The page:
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Movie Review: Captain Phillips

  • Actor(s): Tom Hanks, Barkhad Abdi
  • Title: Captain Phillips
  • Director: Paul Greengrass
  • Type: Thriller
  • Script/Writing:
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  • Production:
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One of the major flaws of thrillers in this generation is their inability to create and sustain a palpable dose of tension. Tension is what grounds films of this genre. It’s that feeling of anxiety and the fear of the unknown that truly grips an audience, making them believe they are an integral part of the experience, and that there is nothing they can do to change what is happening on screen. Modern day thrillers have lost sight of this idea, delivering films with all the thrills but no buildup of tension. Without that tension and anxiety, audiences are left empty and clamoring for something more once the film comes to a close. In his film Captain Phillips, Director Paul Greengrass revives an ailing and saturated genre by returning to core filmmaking elements. With the use of tight handycam work, impeccable pacing, and encore performances by Tom Hanks and Barkhad Abdi, Greengrass delivers one of the most exciting and anxiety filled experiences in the past decade of cinema.

Greengrass, mostly known for his work with the Jason Bourne franchise (The Bourne Supremacy 2004, The Bourne Ultimatum 2007), has always been a master of employing solid handycam work in his films. His fighting sequences and chase scenes from the Bourne franchise were some of the best to date, delivering a sense of uneasiness and disorientation. Greengrass stays true to this style of filming in Captain Phillips. Shots are tight, quick, and downright claustrophobic at times. However, they never draw the audience out of the action. Handycam work is a dying art in modern cinema, with most directors choosing steadicams and dollies as not to disorient the audience. Greengrass, however utilizes it so brilliantly, that he draws the audience closer into the experience. This in turn creates a tension so heavy and so real, that audiences will literally squirm in their seats. It’s truly gut wrenching to experience, as it never obstructs from the proper pacing the film exhibits.

Thrillers themselves, tend to fall apart pacing wise as films progress. Whether it’s a poorly written script or just a lack of effort filmmaking wise, thrillers today, seem unable to withstand the test of time. Greengrass, however, puts that notion to rest. His balance in storytelling is what truly shines in Captain Phillips. Jumping back and forth between the protagonist and the antagonist sides of the story not only gives the film a great sense of pace, but it also leads great insight to the other side of the spectrum. Audiences get to see a piece of what it is to be a Somali Pirate struggling to survive. This juxtaposition with the story of the crew of the Alabama cargo ship, balances the story and leaves the audience with no unanswered questions. This swing of attention adds immensely to the build of anxiety.The audience gets a taste of both worlds without ever feeling like they are neglecting either one. It’s never a cheap feeling of “Hey here is the bad guy and this the hero”. Instead, Greengrass relies on the stellar performances by Tom Hanks (Captain Phillips) and Barkhad Abdi (Muse) to portray that fact.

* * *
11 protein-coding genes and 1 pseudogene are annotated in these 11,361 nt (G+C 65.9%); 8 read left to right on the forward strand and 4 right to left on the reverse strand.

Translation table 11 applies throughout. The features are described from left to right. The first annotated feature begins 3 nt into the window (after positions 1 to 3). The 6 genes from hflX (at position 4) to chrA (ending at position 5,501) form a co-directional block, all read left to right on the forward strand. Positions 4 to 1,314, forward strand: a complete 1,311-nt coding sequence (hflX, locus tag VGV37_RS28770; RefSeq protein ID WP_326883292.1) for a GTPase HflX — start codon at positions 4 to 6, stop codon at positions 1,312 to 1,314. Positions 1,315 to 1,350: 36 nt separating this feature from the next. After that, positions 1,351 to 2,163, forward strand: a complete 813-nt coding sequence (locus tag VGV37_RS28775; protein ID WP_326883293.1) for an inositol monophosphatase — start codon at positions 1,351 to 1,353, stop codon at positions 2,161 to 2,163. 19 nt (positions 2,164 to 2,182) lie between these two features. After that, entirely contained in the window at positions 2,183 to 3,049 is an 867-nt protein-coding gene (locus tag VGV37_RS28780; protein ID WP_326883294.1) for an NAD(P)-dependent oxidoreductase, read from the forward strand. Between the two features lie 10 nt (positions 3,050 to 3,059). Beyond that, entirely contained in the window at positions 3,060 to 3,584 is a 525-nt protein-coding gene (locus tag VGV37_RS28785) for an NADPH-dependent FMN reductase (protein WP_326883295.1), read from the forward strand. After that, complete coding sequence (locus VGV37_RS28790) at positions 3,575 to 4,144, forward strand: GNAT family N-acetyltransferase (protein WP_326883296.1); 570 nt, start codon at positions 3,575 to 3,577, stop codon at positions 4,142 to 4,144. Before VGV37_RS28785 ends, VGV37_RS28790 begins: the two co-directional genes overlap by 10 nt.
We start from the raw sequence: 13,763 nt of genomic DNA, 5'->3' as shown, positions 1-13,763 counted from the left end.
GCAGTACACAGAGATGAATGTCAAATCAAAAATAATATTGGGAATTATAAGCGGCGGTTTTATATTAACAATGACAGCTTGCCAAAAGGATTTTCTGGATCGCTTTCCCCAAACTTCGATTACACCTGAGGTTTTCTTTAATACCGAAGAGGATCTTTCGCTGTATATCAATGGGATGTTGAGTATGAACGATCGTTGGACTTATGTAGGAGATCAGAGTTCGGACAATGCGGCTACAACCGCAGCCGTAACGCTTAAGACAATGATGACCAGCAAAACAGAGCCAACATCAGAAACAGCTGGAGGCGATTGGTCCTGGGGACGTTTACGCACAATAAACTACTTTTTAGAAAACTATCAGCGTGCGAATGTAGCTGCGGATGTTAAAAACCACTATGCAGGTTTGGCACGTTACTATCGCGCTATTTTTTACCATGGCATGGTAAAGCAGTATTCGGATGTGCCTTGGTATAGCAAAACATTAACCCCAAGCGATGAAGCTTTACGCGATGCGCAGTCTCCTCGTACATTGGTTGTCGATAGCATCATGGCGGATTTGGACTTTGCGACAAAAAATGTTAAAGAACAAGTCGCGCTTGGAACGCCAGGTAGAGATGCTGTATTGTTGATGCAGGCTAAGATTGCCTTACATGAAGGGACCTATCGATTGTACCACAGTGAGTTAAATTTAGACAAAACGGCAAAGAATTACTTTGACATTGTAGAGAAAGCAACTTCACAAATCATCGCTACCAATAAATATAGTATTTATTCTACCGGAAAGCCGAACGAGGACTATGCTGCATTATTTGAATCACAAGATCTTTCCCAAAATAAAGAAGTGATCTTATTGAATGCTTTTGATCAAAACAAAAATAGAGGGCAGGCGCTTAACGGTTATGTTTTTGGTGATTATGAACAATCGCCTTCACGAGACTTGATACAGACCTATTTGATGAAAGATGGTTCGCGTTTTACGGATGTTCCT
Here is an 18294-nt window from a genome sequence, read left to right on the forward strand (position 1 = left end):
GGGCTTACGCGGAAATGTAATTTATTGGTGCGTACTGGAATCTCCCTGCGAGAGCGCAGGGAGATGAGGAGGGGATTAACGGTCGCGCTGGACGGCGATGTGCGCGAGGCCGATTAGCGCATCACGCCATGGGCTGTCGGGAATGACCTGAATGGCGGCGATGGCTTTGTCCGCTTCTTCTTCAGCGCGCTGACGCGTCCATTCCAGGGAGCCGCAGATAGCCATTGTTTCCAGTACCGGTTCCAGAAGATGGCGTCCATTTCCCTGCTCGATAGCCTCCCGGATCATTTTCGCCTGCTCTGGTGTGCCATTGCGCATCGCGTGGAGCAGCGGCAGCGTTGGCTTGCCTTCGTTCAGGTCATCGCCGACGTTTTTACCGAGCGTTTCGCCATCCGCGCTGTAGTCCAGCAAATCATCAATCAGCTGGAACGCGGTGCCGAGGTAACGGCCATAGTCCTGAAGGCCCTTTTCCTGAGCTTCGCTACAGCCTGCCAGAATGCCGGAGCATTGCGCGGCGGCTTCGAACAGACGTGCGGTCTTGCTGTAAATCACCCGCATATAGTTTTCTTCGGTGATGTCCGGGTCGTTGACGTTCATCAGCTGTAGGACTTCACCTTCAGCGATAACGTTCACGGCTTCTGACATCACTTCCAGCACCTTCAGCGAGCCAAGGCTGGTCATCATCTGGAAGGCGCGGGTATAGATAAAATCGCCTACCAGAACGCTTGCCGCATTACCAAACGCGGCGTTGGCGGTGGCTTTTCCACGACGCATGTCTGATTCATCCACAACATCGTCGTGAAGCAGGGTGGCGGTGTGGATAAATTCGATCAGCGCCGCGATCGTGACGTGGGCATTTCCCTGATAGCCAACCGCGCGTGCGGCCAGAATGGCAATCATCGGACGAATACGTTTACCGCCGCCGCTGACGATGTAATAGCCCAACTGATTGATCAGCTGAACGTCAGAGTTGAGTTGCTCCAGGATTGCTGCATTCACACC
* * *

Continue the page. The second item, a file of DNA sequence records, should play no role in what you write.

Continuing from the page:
Hanks and Abdi absolutely blew a hole through the screen. The relationship between the characters was simply iconic. Never before has so much tension been filled in a few lines of dialogue between two characters. Their interactions in the film ultimately ground the experience and will have audiences clenching anything they can get a hold of. Hanks (Phillips) was incredible. His portrayal of Captain Phillips is simply something to behold. Audiences will cheer at his moments of wit, cunning, and heroism. He brings such real emotion and weight to the role. It is truly stunning to see an actor become a living, breathing character. Hanks again establishes himself as a top tier actor and an all time legend. Conversely, Abdi (Muse) was absolutely chilling. There are moments when the audience will turn away in sheer terror of him. His eyes alone add so much tension to the film. Then add his surprising charm and easy-going attitude, and he becomes one of the deepest villains in the past few years. Audiences will loathe him on screen but also enjoy the anxiety and tension he brings. For this being his first big picture Abdi truly established himself as someone to look out for in the near future.

All in all, Greengrass has truly showcased himself as a mastermind of creating tension. He delivers such an anxiety filled experience that most viewers will find it hard to leave their seats once the film comes to a close. It is surely a heavy experience, however Greengrass’s clever pacing never renders the heavy use of handycam work as tiresome or nauseating. It truly draws the audience in and never lets go until the credits roll. While the film does suffer from some moments of staleness in its latter half, the performances by Hanks and Abdi are always right there to keep the audience locked in and engaged. This film is certainly one of the better thrillers of this generation and by far the best work by Greengrass. If tension and anxiety is something the viewer craves, then Captain Phillips will certainly not disappoint. This film is a must see and surely destined to cause some noise come Oscar season.

-Review by Josh Thomas

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